Hi Ben, I'd like to speak with you to learn more about your experiences with various solar financing providers. Would you email me at firstname.lastname@example.org or let me know how to get hold of you?
@Joel_Fairstein: The new efficiency is Alta Devices' own improvement on gallium arsenide cells. I didn't say it broke the multijunction cell record. Alta Devices' executives say they will be using the same equipment for single-junction cells to make dual-junction cells.
@Marcusmaedl: The substrate is gallium arsenide. Single crystal. Alta Devices' single junction cells are made on gallium arsenide wafers. The dual junction cells will have a layer of indium gallium phosphide on top of gallium arsenide. Here is my tour of the company's pilot production line: http://gigaom.com/2012/02/14/photos-behind-the-scenes-of-alta-devices-solar-pilot-line/
@Doggydogworld: Natural gas's marketshare will fluctuate from now until 2040. If more renewables come online and coal remains a big source, then the natural gas share won't stay at 31% every year until 2040. The 30% is a projection by the EIA.
@6.12 STS: Thanks for looking into the SMUD program. I think the idea of utility bill savings through solar, while is possible, also can be over-played by solar retail service providers. How much you save or don't save depends on your energy use and the cost of owning solar equipment or your solar lease. It's been the case that high energy users see more savings than low energy users. My parents live in Southern California, and their monthly bill is so low that they aren't going to reduce their bills through solar. You are right to say that the design fo the SB43 will be crucial to figuring out if it will truly benefit low-income residents. We will see about that as the bill gets modified along the way.
@Dave Fisher: I'm not sure what you are referring to in your comment. I can tell you that Solar Moasic's projects tend to locate in urban or suburban areas. They are not massive projects like the ones being built by First Solar and SunPower in the desert. Here is a list of Solar Mosaic's projects: https://joinmosaic.com/browse-investments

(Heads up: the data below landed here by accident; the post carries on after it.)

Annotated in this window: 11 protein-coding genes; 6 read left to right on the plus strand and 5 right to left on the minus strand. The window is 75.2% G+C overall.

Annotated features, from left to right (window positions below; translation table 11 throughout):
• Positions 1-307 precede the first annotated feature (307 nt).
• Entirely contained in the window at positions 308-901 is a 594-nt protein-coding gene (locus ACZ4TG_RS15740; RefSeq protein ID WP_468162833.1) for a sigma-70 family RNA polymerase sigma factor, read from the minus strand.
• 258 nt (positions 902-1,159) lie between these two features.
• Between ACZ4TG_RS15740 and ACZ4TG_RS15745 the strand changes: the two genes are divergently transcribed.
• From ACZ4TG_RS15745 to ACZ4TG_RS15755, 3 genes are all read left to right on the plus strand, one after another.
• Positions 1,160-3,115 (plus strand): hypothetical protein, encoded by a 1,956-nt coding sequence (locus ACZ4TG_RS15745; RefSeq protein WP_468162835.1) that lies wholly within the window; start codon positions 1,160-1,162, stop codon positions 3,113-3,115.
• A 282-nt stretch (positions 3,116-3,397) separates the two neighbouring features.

@612 STS: The idea of not "shifting costs to non-beneficiaries" means the incentives from the California Solar Initiative won't be available to owners of the community solar projects. The owners can still take advtange of the 30% federal tax credit.
There is a state program called Single Family Affordable Solar Housing that subsidizes PV system installation. If you haven't checked it out, then you can find some info here: http://www.gosolarcalifornia.ca.gov/affordable/sash.php
Going back to SB 43: I'll ask more about the bill's design for low-income residents. I do want to point out there is no promise of energy savings in the bill, as far as I can tell. The bill promises to give people access to "affordable" solar, and the definition of "affordability" isn't clear cut. I'm going to emphasize this point more the next time I write about it. Whether your in-laws will benefit from SB 43 is not certain at this point because the bill is new and will go through many re-writes -- it will depend on the program fee/rate designs and your in-laws' energy use. Thanks for bringing up the issue and stay tuned.
Bob: Thanks for the comment. I think the many uncertainties about the future pricing for solar -- exactly how much lower will it get -- is what makes it hard to do a good rate impact analysis. By the way, I just spoke with DRA and was told that there was a typo in the press release. So the projected increases over 8 years are 5-9%.
@DrAlexC: California regulators are favoring smaller solar projects these days, though by small they meant around 20MW. So they are not the rooftop variety. I don't know what you meant by "local solar PV," but You should lobby to reduce or get rid of the state's renewable energy mandate if you want only small PV systems on residential and commercial rooftops.
@Ron Dickerson: The California Public Utilities Commission approved a program called RAM in late 2010 to promote solar projects up to 20MW in size and to create standards in PPA contracts. Here is a good explainer about the RAM program: http://www.renewableenergyworld.com/rea/news/article/2010/12/california-approves-innovative-program-to-spur-mid-sized-solar Here is the commission website about RAM:http://www.cpuc.ca.gov/PUC/energy/Renewables/hot/Renewable+Auction+Mechanism.htm
@DrAlexC: I don't read every comment you post. Plus, have you heard of "community solar"? It could be localized, too, but uses ground-mounted PV systems. Community solar refers to a project that gets investments from consumers who don't have their own rooftop space (renters) but want to invest in solar to get a reduction in their utility bills or some other benefits. There was an attempt this past summer to pass a bill in California to make community solar feasible, but it didn't work.